A replicated climate change field experiment reveals rapid evolutionary response in an ecologically important soil invertebrate

Thomas Bataillon, Nicolas Galtier, Aurelien Bernard, Nicolai Horneman Kragh Cryer, Nicolas Faivre, Sylvain Santoni, Dany Severac, Teis Mikkelsen, Klaus Larsen, Claus Beier, Jesper Givskov Sørensen, Martin Holmstrup, Bodil Ehlers

Publikation: Bidrag til tidsskrift/Konferencebidrag i tidsskrift /Bidrag til avisTidsskriftartikelForskningpeer review

Abstract

Whether species can respond evolutionarily to current climate change is crucial for the persistence of many species. Yet, very few studies have examined genetic responses to climate change in manipulated experiments carried out in natural field conditions. We examined the evolutionary response to climate change in a common annelid worm using a controlled replicated experiment where climatic conditions were manipulated in a natural setting. Analyzing the transcribed genome of 15 local populations, we found that about 12% of the genetic polymorphisms exhibit differences in allele frequencies associated to changes in soil temperature and soil moisture. This shows an evolutionary response to realistic climate change happening over short-time scale, and calls for incorporating evolution into models predicting future response of species to climate change. It also shows that designed climate change experiments coupled with genome sequencing offer great potential to test for the occurrence (or lack) of an evolutionary response.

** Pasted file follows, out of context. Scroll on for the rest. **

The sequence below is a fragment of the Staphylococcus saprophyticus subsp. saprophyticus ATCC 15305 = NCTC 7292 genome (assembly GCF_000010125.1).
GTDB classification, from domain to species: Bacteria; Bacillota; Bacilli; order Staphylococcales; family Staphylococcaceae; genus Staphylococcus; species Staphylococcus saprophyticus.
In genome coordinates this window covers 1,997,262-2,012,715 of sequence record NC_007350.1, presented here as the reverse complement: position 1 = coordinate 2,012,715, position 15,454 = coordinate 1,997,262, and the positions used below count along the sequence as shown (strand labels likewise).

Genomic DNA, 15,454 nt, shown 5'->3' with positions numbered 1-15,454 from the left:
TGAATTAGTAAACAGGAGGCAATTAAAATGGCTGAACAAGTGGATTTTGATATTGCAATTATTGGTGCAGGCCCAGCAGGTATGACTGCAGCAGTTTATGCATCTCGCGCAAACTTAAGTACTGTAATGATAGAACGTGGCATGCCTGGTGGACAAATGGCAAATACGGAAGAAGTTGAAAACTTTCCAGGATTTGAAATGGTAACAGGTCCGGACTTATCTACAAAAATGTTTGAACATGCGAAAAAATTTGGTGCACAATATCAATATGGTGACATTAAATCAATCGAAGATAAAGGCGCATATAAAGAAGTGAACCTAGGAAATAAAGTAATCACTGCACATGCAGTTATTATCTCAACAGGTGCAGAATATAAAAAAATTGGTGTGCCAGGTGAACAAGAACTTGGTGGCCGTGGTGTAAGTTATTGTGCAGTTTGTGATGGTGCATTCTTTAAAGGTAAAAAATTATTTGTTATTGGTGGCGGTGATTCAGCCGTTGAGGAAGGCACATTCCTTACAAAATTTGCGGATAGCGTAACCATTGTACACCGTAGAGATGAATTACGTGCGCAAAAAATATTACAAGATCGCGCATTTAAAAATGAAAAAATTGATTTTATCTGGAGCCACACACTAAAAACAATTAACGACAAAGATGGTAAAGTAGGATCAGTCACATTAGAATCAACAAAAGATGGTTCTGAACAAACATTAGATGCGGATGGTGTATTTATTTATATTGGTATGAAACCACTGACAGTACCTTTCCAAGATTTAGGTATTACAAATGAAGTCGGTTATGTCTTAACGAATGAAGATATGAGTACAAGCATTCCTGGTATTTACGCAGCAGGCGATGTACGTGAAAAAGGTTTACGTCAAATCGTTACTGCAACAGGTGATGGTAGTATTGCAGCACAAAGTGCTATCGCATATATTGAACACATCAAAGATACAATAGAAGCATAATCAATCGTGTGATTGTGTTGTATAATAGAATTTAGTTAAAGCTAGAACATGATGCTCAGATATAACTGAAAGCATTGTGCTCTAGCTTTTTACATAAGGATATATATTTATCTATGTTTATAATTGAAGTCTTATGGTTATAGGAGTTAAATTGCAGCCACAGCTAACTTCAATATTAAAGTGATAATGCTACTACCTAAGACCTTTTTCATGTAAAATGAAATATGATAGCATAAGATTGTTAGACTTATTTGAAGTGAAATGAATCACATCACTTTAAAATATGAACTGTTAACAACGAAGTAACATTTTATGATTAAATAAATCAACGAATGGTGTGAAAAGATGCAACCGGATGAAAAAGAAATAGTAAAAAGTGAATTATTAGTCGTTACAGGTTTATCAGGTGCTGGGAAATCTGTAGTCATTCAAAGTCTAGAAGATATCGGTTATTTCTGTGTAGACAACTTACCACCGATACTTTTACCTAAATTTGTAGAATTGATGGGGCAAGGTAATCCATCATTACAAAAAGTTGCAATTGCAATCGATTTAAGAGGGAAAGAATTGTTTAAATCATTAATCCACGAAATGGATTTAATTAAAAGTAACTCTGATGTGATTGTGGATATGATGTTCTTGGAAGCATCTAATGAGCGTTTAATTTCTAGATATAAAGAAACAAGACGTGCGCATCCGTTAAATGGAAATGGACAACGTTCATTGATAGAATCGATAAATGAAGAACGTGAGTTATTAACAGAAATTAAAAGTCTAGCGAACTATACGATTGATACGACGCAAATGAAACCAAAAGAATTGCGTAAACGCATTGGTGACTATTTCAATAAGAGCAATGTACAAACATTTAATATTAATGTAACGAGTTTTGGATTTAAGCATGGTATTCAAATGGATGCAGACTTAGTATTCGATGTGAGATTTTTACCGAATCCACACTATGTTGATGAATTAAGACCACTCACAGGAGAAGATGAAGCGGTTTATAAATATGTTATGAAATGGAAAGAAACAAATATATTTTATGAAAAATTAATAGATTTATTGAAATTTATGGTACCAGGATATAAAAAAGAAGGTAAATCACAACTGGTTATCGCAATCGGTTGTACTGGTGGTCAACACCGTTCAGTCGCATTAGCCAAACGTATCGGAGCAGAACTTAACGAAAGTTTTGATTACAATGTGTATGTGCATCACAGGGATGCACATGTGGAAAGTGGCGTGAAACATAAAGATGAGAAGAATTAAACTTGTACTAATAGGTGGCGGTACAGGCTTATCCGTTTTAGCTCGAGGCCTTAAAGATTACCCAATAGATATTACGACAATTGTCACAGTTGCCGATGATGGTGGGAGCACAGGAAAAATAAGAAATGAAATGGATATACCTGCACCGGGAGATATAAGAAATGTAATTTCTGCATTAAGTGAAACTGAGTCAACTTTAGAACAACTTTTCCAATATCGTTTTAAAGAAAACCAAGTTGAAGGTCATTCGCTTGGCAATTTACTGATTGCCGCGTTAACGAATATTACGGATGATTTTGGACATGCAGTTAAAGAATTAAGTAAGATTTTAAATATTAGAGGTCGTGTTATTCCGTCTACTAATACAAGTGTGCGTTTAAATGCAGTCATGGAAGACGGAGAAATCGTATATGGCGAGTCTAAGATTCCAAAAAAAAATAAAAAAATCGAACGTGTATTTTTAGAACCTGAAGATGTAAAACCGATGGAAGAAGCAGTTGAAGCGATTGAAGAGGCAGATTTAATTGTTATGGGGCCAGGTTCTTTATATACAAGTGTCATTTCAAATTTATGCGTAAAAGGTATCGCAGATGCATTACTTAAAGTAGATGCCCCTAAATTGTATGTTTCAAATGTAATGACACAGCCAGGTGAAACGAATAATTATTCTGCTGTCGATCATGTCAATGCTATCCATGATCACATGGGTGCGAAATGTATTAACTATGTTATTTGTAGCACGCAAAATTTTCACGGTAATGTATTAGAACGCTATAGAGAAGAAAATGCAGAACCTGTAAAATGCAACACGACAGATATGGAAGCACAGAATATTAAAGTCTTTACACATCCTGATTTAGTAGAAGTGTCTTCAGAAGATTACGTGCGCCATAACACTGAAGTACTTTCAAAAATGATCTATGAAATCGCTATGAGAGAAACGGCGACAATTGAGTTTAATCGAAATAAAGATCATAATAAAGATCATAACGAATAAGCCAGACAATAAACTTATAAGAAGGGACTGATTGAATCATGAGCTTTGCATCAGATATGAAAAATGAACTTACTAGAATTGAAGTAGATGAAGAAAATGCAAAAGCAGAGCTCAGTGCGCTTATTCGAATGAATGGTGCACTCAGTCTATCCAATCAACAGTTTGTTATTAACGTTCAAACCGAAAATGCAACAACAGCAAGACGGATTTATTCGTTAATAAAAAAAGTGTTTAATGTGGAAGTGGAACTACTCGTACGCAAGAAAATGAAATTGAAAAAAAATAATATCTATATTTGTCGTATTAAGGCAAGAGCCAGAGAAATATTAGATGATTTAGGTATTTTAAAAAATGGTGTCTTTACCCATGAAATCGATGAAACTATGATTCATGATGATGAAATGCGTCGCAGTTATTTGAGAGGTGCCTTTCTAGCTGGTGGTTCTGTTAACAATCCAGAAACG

OriginalsprogEngelsk
TidsskriftGlobal Change Biology
Vol/bind22
Nummer7
Sider (fra-til)2370-2379
Antal sider10
ISSN1354-1013
DOI
StatusUdgivet - 2016

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